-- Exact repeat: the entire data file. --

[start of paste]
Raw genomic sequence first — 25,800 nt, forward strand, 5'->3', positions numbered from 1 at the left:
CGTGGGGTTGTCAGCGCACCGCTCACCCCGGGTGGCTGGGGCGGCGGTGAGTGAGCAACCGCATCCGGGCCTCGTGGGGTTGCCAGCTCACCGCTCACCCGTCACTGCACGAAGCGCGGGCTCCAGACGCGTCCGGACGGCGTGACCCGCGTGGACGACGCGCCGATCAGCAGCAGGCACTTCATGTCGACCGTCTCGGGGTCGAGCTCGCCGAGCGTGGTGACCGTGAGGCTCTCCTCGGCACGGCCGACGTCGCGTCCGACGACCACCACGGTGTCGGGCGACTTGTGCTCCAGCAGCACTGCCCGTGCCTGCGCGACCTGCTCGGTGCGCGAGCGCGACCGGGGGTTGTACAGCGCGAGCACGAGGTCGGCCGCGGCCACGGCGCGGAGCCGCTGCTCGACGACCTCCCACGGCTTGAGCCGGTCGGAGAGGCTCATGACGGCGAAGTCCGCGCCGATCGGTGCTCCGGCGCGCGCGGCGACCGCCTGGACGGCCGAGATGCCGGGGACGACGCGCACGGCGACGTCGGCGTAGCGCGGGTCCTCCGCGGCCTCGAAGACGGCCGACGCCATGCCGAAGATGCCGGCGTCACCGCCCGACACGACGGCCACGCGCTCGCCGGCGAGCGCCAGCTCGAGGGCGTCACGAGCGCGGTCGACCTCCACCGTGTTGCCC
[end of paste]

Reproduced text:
Raw genomic sequence first — 25,800 nt, forward strand, 5'->3', positions numbered from 1 at the left:
CGTGGGGTTGTCAGCGCACCGCTCACCCCGGGTGGCTGGGGCGGCGGTGAGTGAGCAACCGCATCCGGGCCTCGTGGGGTTGCCAGCTCACCGCTCACCCGTCACTGCACGAAGCGCGGGCTCCAGACGCGTCCGGACGGCGTGACCCGCGTGGACGACGCGCCGATCAGCAGCAGGCACTTCATGTCGACCGTCTCGGGGTCGAGCTCGCCGAGCGTGGTGACCGTGAGGCTCTCCTCGGCACGGCCGACGTCGCGTCCGACGACCACCACGGTGTCGGGCGACTTGTGCTCCAGCAGCACTGCCCGTGCCTGCGCGACCTGCTCGGTGCGCGAGCGCGACCGGGGGTTGTACAGCGCGAGCACGAGGTCGGCCGCGGCCACGGCGCGGAGCCGCTGCTCGACGACCTCCCACGGCTTGAGCCGGTCGGAGAGGCTCATGACGGCGAAGTCCGCGCCGATCGGTGCTCCGGCGCGCGCGGCGACCGCCTGGACGGCCGAGATGCCGGGGACGACGCGCACGGCGACGTCGGCGTAGCGCGGGTCCTCCGCGGCCTCGAAGACGGCCGACGCCATGCCGAAGATGCCGGCGTCACCGCCCGACACGACGGCCACGCGCTCGCCGGCGAGCGCCAGCTCGAGGGCGTCACGAGCGCGGTCGACCTCCACCGTGTTGCCC